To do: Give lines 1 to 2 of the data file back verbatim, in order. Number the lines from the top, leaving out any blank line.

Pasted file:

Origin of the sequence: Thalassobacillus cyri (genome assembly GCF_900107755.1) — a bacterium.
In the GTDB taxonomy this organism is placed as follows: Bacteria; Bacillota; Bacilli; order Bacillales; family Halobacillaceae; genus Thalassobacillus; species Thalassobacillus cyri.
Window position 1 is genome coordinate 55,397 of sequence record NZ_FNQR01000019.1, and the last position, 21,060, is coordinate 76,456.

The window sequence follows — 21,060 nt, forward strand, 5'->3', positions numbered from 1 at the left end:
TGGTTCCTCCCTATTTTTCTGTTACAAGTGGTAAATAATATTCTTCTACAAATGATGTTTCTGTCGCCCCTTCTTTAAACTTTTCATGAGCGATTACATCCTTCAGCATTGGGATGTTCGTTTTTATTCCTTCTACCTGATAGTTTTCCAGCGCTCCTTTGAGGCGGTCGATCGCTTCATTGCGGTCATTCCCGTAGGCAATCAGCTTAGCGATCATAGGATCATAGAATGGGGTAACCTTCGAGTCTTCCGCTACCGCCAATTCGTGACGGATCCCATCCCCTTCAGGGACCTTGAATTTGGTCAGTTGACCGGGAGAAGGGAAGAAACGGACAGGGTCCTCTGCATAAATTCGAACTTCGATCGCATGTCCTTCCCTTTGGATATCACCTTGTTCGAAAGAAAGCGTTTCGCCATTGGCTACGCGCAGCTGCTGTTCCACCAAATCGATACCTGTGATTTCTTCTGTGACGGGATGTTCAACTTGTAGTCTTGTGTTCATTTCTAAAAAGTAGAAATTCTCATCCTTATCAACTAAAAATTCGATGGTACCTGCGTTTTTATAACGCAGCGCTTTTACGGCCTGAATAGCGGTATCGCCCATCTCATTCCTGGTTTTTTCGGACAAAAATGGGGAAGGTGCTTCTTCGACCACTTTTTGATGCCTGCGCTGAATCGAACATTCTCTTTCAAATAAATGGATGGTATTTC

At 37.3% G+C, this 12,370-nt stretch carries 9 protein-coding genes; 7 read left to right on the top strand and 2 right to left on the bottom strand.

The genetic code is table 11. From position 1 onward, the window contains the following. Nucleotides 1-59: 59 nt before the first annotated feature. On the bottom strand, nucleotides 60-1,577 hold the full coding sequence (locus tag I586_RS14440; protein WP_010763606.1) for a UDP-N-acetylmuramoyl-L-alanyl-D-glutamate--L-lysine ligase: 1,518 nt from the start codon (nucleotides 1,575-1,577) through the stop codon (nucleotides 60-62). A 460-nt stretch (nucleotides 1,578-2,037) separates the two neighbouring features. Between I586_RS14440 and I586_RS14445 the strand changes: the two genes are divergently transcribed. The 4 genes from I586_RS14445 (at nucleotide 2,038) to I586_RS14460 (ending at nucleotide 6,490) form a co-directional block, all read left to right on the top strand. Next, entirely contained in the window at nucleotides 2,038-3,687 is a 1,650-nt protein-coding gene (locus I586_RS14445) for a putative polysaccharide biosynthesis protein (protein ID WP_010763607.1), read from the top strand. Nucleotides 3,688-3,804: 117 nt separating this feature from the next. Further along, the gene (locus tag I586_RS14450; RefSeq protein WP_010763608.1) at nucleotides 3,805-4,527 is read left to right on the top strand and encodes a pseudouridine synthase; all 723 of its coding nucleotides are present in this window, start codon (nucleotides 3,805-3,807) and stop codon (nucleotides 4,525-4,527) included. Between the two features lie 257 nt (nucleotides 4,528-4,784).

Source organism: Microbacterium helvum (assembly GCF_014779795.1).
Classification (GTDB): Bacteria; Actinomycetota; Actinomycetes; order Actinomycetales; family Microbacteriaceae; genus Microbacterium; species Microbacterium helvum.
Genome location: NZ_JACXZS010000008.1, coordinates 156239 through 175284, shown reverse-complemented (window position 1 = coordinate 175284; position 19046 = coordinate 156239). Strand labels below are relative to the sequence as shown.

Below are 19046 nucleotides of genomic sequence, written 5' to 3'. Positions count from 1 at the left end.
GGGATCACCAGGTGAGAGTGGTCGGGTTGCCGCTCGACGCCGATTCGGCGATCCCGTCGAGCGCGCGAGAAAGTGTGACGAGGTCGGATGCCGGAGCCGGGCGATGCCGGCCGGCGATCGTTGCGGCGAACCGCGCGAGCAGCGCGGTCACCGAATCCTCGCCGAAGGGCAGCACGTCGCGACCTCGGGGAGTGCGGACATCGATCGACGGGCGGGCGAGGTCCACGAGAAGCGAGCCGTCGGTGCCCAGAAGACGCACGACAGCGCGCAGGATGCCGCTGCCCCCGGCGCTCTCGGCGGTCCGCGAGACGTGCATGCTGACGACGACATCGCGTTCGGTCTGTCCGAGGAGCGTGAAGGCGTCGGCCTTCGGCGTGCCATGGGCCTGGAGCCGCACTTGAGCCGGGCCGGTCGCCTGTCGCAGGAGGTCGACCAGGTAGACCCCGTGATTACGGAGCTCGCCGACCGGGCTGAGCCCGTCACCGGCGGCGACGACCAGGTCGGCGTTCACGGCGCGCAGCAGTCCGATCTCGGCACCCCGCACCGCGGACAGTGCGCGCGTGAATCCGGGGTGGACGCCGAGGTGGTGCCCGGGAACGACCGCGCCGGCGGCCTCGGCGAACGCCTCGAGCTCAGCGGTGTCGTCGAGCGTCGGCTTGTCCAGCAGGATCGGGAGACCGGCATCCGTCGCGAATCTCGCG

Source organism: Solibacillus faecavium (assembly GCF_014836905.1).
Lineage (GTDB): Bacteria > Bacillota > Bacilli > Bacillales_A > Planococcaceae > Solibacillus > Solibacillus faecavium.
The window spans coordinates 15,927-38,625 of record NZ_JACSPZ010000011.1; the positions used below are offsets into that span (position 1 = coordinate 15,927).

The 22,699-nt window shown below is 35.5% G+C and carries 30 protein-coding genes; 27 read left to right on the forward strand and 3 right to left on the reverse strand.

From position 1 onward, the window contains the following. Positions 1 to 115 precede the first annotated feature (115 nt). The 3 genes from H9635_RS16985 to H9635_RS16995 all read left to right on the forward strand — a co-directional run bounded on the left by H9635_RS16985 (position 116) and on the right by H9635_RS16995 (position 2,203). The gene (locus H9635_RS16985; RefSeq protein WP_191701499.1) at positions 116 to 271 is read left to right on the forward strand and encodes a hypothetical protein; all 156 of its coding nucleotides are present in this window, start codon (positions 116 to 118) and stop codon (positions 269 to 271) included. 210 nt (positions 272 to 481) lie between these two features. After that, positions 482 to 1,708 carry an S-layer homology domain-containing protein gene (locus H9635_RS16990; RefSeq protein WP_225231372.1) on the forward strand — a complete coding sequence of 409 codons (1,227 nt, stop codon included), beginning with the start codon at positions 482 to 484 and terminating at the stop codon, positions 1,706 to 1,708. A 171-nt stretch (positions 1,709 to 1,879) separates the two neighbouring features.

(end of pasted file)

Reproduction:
Origin of the sequence: Thalassobacillus cyri (genome assembly GCF_900107755.1) — a bacterium.
In the GTDB taxonomy this organism is placed as follows: Bacteria; Bacillota; Bacilli; order Bacillales; family Halobacillaceae; genus Thalassobacillus; species Thalassobacillus cyri.